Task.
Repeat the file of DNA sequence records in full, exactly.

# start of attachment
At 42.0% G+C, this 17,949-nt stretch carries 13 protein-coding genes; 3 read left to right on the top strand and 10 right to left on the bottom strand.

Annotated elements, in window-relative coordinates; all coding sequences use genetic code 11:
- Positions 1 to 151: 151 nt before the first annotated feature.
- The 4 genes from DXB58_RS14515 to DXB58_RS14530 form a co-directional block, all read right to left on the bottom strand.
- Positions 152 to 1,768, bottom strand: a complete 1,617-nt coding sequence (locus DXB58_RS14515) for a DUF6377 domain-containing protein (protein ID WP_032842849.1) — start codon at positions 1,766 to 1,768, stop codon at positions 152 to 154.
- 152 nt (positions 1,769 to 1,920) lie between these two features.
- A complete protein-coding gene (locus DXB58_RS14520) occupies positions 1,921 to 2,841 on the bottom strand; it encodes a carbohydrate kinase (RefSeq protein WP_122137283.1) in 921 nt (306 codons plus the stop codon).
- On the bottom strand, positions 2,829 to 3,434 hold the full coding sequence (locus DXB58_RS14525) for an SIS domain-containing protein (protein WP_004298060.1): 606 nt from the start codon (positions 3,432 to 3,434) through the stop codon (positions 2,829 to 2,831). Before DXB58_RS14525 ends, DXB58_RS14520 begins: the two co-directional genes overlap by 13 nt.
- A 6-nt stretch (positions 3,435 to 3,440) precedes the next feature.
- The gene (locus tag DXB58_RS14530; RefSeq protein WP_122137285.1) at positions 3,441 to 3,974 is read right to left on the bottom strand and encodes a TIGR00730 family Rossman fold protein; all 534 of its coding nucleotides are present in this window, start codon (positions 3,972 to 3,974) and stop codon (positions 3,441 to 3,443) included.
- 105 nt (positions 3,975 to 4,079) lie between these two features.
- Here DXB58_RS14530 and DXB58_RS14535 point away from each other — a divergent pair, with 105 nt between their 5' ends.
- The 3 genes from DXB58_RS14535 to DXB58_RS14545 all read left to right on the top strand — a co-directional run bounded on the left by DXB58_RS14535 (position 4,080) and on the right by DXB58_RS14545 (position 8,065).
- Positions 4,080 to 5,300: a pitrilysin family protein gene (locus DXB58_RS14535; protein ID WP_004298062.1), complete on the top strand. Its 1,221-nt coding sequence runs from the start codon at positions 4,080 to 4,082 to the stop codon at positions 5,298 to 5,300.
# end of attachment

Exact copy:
At 42.0% G+C, this 17,949-nt stretch carries 13 protein-coding genes; 3 read left to right on the top strand and 10 right to left on the bottom strand.

Annotated elements, in window-relative coordinates; all coding sequences use genetic code 11:
- Positions 1 to 151: 151 nt before the first annotated feature.
- The 4 genes from DXB58_RS14515 to DXB58_RS14530 form a co-directional block, all read right to left on the bottom strand.
- Positions 152 to 1,768, bottom strand: a complete 1,617-nt coding sequence (locus DXB58_RS14515) for a DUF6377 domain-containing protein (protein ID WP_032842849.1) — start codon at positions 1,766 to 1,768, stop codon at positions 152 to 154.
- 152 nt (positions 1,769 to 1,920) lie between these two features.
- A complete protein-coding gene (locus DXB58_RS14520) occupies positions 1,921 to 2,841 on the bottom strand; it encodes a carbohydrate kinase (RefSeq protein WP_122137283.1) in 921 nt (306 codons plus the stop codon).
- On the bottom strand, positions 2,829 to 3,434 hold the full coding sequence (locus DXB58_RS14525) for an SIS domain-containing protein (protein WP_004298060.1): 606 nt from the start codon (positions 3,432 to 3,434) through the stop codon (positions 2,829 to 2,831). Before DXB58_RS14525 ends, DXB58_RS14520 begins: the two co-directional genes overlap by 13 nt.
- A 6-nt stretch (positions 3,435 to 3,440) precedes the next feature.
- The gene (locus tag DXB58_RS14530; RefSeq protein WP_122137285.1) at positions 3,441 to 3,974 is read right to left on the bottom strand and encodes a TIGR00730 family Rossman fold protein; all 534 of its coding nucleotides are present in this window, start codon (positions 3,972 to 3,974) and stop codon (positions 3,441 to 3,443) included.
- 105 nt (positions 3,975 to 4,079) lie between these two features.
- Here DXB58_RS14530 and DXB58_RS14535 point away from each other — a divergent pair, with 105 nt between their 5' ends.
- The 3 genes from DXB58_RS14535 to DXB58_RS14545 all read left to right on the top strand — a co-directional run bounded on the left by DXB58_RS14535 (position 4,080) and on the right by DXB58_RS14545 (position 8,065).
- Positions 4,080 to 5,300: a pitrilysin family protein gene (locus DXB58_RS14535; protein ID WP_004298062.1), complete on the top strand. Its 1,221-nt coding sequence runs from the start codon at positions 4,080 to 4,082 to the stop codon at positions 5,298 to 5,300.